CDC: Vigorous Response to Bird Flu Outbreak Despite Low Public Risk

Calista Alma
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April 11, 2024

The US Centers for Disease Control and Prevention (CDC) reported a growing number of cattle herds affected by bird flu in the United States, leading to only the second known human case in the nation. While there has been no human-to-human spread in the US, sporadic cases of people sharing the bird flu virus have occurred in other parts of the world, prompting the CDC to closely monitor the situation. Given the potential for viruses like H5N1 to mutate and pose a greater threat to humans, the CDC remains vigilant.

Dr. Nirav D. Shah, the CDC’s principal deputy director, emphasized that the overall risk for the general public remains low, but underscored the seriousness of the situation. The recent case in Texas, where an individual had exposure to dairy cattle presumed to be infected, highlighted the need for heightened vigilance. Despite the mild nature of the case, bird flu can cause severe illness and even death in humans.

The CDC and its local public health partners have been actively monitoring individuals who may have interacted with infected herds and are showing symptoms of bird flu. Testing is prioritized for those with potential symptoms to avoid false positives. Although only one out of about 15 tested individuals was positive for the virus, the CDC remains vigilant.

The Texas patient’s symptoms, notably red eyes, were atypical for bird flu, which more commonly presents with a cough, fever, or shortness of breath. However, given the evolving nature of the situation, testing is being expanded to include more individuals with symptoms and exposure to infected herds.

Treatment for the Texas patient involved antiviral medication commonly used for flu viruses, and the individual was placed in isolation. While the virus strain recovered from the patient matches that found in sick cows and circulating in birds, no changes have been observed in the genome that would affect the effectiveness of vaccines or antiviral drugs.

The recent discovery of bird flu in dairy cows in Texas and New Mexico highlights the ongoing threat posed by the virus. With multiple herds affected across several states, efforts to contain and monitor the spread of bird flu remain a top priority for public health officials.

The CDC revealed that since the onset of the bird flu outbreak in January 2022, over 82 million poultry across 48 states have been affected. Additionally, cases have been detected in 9,253 wild birds, though the actual number could be higher. Notably, the virus has expanded its reach to include various mammals, such as baby goats, ducks, geese, deer, and more.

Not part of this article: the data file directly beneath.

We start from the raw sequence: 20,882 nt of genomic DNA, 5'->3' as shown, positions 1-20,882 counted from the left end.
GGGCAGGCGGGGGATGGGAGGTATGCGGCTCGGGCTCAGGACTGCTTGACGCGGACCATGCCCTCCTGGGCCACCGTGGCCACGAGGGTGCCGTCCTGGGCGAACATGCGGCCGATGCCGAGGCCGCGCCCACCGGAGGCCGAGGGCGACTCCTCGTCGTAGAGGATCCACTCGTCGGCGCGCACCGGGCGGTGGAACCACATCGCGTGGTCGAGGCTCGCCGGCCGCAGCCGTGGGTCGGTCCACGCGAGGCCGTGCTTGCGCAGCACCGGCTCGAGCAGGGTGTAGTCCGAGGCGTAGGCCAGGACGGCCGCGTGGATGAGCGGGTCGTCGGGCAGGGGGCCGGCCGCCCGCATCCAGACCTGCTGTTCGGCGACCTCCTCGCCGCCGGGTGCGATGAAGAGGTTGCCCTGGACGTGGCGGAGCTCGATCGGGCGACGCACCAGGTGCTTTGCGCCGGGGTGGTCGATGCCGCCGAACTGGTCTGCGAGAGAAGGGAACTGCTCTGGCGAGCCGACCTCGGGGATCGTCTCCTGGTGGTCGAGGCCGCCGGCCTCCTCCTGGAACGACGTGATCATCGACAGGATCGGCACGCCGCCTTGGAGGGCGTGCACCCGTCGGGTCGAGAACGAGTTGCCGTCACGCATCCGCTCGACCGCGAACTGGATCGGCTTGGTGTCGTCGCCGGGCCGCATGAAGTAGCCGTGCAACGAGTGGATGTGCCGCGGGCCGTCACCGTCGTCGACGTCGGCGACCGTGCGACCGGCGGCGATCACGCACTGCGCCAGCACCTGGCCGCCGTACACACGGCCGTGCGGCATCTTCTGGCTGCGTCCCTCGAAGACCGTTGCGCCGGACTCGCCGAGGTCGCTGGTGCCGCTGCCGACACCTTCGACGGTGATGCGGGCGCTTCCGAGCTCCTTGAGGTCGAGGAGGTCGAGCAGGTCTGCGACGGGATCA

Dr. Thomas Inglesby from the Johns Hopkins Center for Health Security expressed concern about the virus spreading to cows, marking a significant development. He emphasized the need to investigate such changes thoroughly to ensure they are not isolated incidents. Despite its ominous name, “highly pathogenic avian influenza,” Shah reassured the public that it primarily affects birds and does not pose a significant threat to humans.

However, the virus’s impact on poultry remains severe, with high mortality rates observed among infected chickens and turkeys. The continued spread of the virus despite containment efforts has raised concerns among farmers, who often have to cull uninfected birds to prevent further outbreaks.

Recent cases in commercial poultry facilities in Michigan and Texas highlight the ongoing threat. Cal-Maine Foods, the nation’s largest egg producer, faces significant losses due to infected hens. While precautions are necessary for those working with sick birds, the general public need not remove bird feeders, as most songbirds do not carry bird flu viruses harmful to humans.

Regarding infected cows, special measures are taken to isolate and treat them, with a typical recovery period of seven to ten days. While the virus likely spreads through contact with wild migratory birds, cow-to-cow transmission cannot be ruled out, raising concerns about infected milk. However, pasteurization effectively eliminates the virus, ensuring the safety of dairy products.

Despite the limited impact on milk production and prices, the USDA and CDC remain vigilant, urging swift reporting of sick animals to contain the virus’s spread. The collaboration between government agencies, industry stakeholders, and public health departments is crucial in monitoring and addressing the evolving situation.

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